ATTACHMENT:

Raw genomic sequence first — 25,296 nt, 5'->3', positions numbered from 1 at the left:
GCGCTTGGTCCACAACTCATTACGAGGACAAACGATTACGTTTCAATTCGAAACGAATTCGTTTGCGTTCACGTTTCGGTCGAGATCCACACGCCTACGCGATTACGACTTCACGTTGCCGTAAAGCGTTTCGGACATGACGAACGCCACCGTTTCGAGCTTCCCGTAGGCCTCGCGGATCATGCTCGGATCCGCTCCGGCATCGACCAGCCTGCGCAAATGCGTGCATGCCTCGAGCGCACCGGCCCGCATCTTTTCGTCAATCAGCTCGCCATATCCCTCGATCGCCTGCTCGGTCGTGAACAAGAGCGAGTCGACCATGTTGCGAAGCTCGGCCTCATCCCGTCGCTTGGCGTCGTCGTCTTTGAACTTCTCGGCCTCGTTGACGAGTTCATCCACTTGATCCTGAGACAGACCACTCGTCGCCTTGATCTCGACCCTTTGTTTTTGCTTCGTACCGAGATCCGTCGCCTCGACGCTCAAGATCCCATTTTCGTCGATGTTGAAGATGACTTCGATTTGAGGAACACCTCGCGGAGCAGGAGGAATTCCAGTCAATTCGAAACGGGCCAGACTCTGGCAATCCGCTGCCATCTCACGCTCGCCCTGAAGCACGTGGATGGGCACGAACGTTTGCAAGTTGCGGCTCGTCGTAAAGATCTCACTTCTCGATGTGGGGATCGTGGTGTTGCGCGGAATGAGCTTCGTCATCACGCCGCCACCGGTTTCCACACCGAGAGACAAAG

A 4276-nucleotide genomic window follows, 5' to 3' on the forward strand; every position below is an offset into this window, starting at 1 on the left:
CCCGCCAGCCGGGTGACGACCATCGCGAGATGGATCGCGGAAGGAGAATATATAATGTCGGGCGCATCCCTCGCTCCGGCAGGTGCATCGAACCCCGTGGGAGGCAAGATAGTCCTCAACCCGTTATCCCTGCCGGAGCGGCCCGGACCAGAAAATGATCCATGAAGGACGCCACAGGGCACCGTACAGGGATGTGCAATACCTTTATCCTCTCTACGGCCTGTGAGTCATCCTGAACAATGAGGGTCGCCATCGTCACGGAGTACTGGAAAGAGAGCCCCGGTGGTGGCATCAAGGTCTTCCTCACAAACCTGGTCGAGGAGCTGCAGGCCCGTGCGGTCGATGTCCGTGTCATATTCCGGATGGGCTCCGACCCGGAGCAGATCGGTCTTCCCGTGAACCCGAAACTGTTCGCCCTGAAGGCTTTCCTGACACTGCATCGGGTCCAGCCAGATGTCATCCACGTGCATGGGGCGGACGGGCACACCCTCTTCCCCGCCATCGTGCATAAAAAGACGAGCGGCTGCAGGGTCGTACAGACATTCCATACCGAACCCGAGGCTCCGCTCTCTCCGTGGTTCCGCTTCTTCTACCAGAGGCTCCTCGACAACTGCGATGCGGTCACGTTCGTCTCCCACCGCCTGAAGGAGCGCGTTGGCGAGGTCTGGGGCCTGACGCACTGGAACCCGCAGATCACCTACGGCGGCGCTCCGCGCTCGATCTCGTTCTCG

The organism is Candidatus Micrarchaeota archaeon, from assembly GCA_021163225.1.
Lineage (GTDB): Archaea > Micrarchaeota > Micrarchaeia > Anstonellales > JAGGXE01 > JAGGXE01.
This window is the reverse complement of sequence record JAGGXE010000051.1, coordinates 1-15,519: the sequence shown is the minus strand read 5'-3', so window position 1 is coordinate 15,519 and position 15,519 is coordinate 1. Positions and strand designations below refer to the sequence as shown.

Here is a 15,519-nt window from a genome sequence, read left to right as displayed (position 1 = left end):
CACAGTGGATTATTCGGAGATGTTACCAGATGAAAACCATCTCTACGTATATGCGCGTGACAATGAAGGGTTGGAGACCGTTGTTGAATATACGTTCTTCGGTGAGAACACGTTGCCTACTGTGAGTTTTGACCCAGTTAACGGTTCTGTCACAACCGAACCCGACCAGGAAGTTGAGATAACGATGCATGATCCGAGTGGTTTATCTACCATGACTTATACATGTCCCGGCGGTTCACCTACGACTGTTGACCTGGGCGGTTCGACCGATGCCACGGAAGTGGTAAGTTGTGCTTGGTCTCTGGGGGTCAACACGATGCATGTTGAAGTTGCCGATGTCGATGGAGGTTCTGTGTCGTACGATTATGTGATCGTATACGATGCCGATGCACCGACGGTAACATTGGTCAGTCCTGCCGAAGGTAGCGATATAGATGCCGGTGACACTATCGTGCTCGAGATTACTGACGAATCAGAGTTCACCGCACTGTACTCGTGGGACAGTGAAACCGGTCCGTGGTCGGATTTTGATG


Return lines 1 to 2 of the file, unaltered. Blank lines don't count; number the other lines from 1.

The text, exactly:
Raw genomic sequence first — 25,296 nt, 5'->3', positions numbered from 1 at the left:
GCGCTTGGTCCACAACTCATTACGAGGACAAACGATTACGTTTCAATTCGAAACGAATTCGTTTGCGTTCACGTTTCGGTCGAGATCCACACGCCTACGCGATTACGACTTCACGTTGCCGTAAAGCGTTTCGGACATGACGAACGCCACCGTTTCGAGCTTCCCGTAGGCCTCGCGGATCATGCTCGGATCCGCTCCGGCATCGACCAGCCTGCGCAAATGCGTGCATGCCTCGAGCGCACCGGCCCGCATCTTTTCGTCAATCAGCTCGCCATATCCCTCGATCGCCTGCTCGGTCGTGAACAAGAGCGAGTCGACCATGTTGCGAAGCTCGGCCTCATCCCGTCGCTTGGCGTCGTCGTCTTTGAACTTCTCGGCCTCGTTGACGAGTTCATCCACTTGATCCTGAGACAGACCACTCGTCGCCTTGATCTCGACCCTTTGTTTTTGCTTCGTACCGAGATCCGTCGCCTCGACGCTCAAGATCCCATTTTCGTCGATGTTGAAGATGACTTCGATTTGAGGAACACCTCGCGGAGCAGGAGGAATTCCAGTCAATTCGAAACGGGCCAGACTCTGGCAATCCGCTGCCATCTCACGCTCGCCCTGAAGCACGTGGATGGGCACGAACGTTTGCAAGTTGCGGCTCGTCGTAAAGATCTCACTTCTCGATGTGGGGATCGTGGTGTTGCGCGGAATGAGCTTCGTCATCACGCCGCCACCGGTTTCCACACCGAGAGACAAAG